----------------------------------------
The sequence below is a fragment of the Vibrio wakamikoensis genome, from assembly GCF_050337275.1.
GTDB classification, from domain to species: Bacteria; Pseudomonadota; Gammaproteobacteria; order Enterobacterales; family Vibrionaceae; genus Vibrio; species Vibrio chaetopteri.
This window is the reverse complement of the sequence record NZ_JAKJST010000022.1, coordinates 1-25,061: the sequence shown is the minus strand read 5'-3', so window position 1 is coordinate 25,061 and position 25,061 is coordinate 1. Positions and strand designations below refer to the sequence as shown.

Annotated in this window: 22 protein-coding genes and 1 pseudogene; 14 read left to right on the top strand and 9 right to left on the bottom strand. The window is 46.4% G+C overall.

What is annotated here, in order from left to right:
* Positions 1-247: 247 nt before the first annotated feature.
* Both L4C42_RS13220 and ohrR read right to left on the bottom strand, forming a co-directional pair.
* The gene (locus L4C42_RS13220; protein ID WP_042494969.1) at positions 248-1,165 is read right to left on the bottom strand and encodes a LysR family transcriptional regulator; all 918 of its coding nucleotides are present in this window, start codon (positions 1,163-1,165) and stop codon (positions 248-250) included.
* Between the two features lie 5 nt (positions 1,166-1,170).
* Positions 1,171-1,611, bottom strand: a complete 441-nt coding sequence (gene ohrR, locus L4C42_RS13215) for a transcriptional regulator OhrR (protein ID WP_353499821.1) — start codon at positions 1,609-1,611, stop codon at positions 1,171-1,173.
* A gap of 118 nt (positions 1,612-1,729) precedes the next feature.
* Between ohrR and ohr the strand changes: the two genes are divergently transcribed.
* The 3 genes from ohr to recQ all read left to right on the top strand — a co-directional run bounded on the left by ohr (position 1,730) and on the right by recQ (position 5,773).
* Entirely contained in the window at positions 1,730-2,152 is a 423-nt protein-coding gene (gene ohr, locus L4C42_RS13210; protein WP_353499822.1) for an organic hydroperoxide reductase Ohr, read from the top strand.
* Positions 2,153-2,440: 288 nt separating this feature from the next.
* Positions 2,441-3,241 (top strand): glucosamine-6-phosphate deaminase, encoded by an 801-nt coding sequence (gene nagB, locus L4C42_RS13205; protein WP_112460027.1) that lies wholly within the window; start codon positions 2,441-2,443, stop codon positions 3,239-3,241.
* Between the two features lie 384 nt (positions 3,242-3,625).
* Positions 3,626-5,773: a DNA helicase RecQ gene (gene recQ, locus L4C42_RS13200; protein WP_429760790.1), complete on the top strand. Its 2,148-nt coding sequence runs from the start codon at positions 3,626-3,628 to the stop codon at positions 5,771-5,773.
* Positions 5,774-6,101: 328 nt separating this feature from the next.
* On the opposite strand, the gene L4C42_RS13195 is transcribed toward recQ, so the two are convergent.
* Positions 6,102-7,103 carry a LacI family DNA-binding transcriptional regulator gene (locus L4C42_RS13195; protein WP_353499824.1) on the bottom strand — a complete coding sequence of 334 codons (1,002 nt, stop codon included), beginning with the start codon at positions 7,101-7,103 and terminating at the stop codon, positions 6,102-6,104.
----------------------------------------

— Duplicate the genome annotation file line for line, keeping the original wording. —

The sequence below is a fragment of the Vibrio wakamikoensis genome, from assembly GCF_050337275.1.
GTDB classification, from domain to species: Bacteria; Pseudomonadota; Gammaproteobacteria; order Enterobacterales; family Vibrionaceae; genus Vibrio; species Vibrio chaetopteri.
This window is the reverse complement of the sequence record NZ_JAKJST010000022.1, coordinates 1-25,061: the sequence shown is the minus strand read 5'-3', so window position 1 is coordinate 25,061 and position 25,061 is coordinate 1. Positions and strand designations below refer to the sequence as shown.

Annotated in this window: 22 protein-coding genes and 1 pseudogene; 14 read left to right on the top strand and 9 right to left on the bottom strand. The window is 46.4% G+C overall.

What is annotated here, in order from left to right:
* Positions 1-247: 247 nt before the first annotated feature.
* Both L4C42_RS13220 and ohrR read right to left on the bottom strand, forming a co-directional pair.
* The gene (locus L4C42_RS13220; protein ID WP_042494969.1) at positions 248-1,165 is read right to left on the bottom strand and encodes a LysR family transcriptional regulator; all 918 of its coding nucleotides are present in this window, start codon (positions 1,163-1,165) and stop codon (positions 248-250) included.
* Between the two features lie 5 nt (positions 1,166-1,170).
* Positions 1,171-1,611, bottom strand: a complete 441-nt coding sequence (gene ohrR, locus L4C42_RS13215) for a transcriptional regulator OhrR (protein ID WP_353499821.1) — start codon at positions 1,609-1,611, stop codon at positions 1,171-1,173.
* A gap of 118 nt (positions 1,612-1,729) precedes the next feature.
* Between ohrR and ohr the strand changes: the two genes are divergently transcribed.
* The 3 genes from ohr to recQ all read left to right on the top strand — a co-directional run bounded on the left by ohr (position 1,730) and on the right by recQ (position 5,773).
* Entirely contained in the window at positions 1,730-2,152 is a 423-nt protein-coding gene (gene ohr, locus L4C42_RS13210; protein WP_353499822.1) for an organic hydroperoxide reductase Ohr, read from the top strand.
* Positions 2,153-2,440: 288 nt separating this feature from the next.
* Positions 2,441-3,241 (top strand): glucosamine-6-phosphate deaminase, encoded by an 801-nt coding sequence (gene nagB, locus L4C42_RS13205; protein WP_112460027.1) that lies wholly within the window; start codon positions 2,441-2,443, stop codon positions 3,239-3,241.
* Between the two features lie 384 nt (positions 3,242-3,625).
* Positions 3,626-5,773: a DNA helicase RecQ gene (gene recQ, locus L4C42_RS13200; protein WP_429760790.1), complete on the top strand. Its 2,148-nt coding sequence runs from the start codon at positions 3,626-3,628 to the stop codon at positions 5,771-5,773.
* Positions 5,774-6,101: 328 nt separating this feature from the next.
* On the opposite strand, the gene L4C42_RS13195 is transcribed toward recQ, so the two are convergent.
* Positions 6,102-7,103 carry a LacI family DNA-binding transcriptional regulator gene (locus L4C42_RS13195; protein WP_353499824.1) on the bottom strand — a complete coding sequence of 334 codons (1,002 nt, stop codon included), beginning with the start codon at positions 7,101-7,103 and terminating at the stop codon, positions 6,102-6,104.